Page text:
Lowering dietary saturated fat and total fat reduces the oxidative susceptibility of LDL in healthy men and women

Shaomei Yu-Poth, Terry D. Etherton, C. Channa Reddy, Thomas A. Pearson, Roberta Reed, Guixiang Zhao, Satya Jonnalagadda, Ying Wan, Penny M. Kris-Etherton

Research output: Contribution to journalArticlepeer-review

43 Scopus citations

Abstract

The present study examined the effects of reducing dietary total fat and saturated fat (SFA) on LDL oxidative susceptibility in 27 healthy men and women (age 24-65 y). Each subject consumed each of three diets for 8 wk: an average American diet (AAD, 34% energy from fat, 15% from SFA), a Step-1 diet (29% fat, 9% SFA) and a very low SFA diet (Low-Sat, 25% fat, 6% SFA). In vitro LDL oxidation was assessed by copper-mediated oxidation, as measured by the kinetics of conjugated diene formation and lipid peroxide formation. Compared with the AAD, plasma LDL-cholesterol (LDL-C) and HDL cholesterol levels were 8% lower (P = 0.16 and P = 0.11, respectively), in subjects when they consumed the Step-1 diet and 11% (P < 0.03) and 14% (P < 0.057) lower, respectively, when they consumed the Low-Sat diet. Conjugated diene production and oxidation rate were 7% (P < 0.05) and 9% (P < 0.05) lower, respectively. The reduction of lipid peroxide formation was 9% (P < 0.05) in subjects when they consumed the Low-Sat diet vs. the AAD. In addition, lipid peroxide and conjugated diene formation were positively correlated with plasma total and LDL-C and apolipoprotein B (apo B)levels (r = 0.5-0.6, P < 0.001), suggesting that quantity of LDL is an important determinant of oxidative modification. Furthermore, at the same level of apo B or LDL-C, LDL from subjects when they consumed either Step-1 or Low-Sat diets was less susceptible (P < 0.05) to oxidation than those when they consumed the AAD, suggesting that qualitative changes also affect LDL oxidative susceptibility. Therefore, the benefits of lowering dietary SFA may extend beyond decreasing LDL-C levels and include favorable qualitative changes in LDL that further decrease risk of coronary heart disease.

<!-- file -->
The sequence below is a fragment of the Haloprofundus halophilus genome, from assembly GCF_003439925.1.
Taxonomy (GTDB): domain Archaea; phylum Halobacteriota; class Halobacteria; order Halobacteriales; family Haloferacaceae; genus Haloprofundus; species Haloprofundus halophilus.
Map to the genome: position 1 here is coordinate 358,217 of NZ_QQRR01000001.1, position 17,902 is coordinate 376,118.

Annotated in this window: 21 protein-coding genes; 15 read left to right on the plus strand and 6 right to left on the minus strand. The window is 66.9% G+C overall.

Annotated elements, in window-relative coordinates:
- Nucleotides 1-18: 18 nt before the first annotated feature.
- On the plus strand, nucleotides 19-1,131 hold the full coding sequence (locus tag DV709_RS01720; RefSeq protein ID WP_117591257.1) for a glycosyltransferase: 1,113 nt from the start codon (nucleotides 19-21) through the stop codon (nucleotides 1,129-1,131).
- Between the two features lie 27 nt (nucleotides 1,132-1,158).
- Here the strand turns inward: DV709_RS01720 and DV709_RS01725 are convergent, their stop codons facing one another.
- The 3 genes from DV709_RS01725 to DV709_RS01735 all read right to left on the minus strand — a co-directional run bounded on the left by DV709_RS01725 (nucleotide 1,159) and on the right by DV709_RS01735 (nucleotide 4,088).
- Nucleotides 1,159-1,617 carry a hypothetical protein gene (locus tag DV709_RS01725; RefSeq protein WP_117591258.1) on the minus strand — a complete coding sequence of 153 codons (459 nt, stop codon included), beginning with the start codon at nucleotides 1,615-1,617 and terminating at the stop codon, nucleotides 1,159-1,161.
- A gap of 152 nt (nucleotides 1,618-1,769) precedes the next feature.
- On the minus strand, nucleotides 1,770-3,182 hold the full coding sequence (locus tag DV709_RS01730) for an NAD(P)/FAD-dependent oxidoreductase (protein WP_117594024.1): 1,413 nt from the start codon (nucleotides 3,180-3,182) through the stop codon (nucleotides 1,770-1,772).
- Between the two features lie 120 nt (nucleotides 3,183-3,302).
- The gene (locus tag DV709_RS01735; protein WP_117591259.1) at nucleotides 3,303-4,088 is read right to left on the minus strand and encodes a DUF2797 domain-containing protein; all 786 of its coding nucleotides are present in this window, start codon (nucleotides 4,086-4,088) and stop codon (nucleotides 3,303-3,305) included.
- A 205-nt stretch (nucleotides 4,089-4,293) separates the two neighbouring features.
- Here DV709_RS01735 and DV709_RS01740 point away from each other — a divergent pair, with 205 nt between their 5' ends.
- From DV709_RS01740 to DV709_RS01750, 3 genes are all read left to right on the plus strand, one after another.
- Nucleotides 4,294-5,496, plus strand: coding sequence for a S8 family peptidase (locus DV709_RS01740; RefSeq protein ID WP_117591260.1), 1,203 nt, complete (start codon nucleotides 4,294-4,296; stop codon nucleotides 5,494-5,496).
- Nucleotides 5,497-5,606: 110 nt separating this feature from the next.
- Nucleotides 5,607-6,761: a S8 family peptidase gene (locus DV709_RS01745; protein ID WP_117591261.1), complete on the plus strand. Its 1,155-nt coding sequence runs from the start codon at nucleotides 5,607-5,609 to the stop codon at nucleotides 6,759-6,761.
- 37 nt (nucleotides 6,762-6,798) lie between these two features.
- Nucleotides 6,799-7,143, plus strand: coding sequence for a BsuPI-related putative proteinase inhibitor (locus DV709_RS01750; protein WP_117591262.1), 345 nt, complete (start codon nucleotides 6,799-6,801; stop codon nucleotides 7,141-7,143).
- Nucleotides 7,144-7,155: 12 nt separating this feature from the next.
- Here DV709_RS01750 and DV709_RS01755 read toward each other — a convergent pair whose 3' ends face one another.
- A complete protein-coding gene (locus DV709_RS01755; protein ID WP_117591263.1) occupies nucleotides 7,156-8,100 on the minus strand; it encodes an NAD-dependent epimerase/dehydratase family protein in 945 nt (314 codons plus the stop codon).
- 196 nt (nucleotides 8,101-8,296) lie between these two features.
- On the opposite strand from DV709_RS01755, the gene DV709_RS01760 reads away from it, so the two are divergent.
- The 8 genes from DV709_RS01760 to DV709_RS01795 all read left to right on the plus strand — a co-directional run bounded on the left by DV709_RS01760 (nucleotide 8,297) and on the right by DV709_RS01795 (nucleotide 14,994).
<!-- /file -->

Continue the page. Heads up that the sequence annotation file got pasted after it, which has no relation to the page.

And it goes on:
Original languageEnglish (US)
Pages (from-to)2228-2237
Number of pages10
JournalJournal of Nutrition
Volume130
Issue number9
DOIs
StatePublished - 2000

All Science Journal Classification (ASJC) codes

  • Medicine (miscellaneous)
  • Nutrition and Dietetics

Fingerprint Dive into the research topics of 'Lowering dietary saturated fat and total fat reduces the oxidative susceptibility of LDL in healthy men and women'. Together they form a unique fingerprint.

Cite this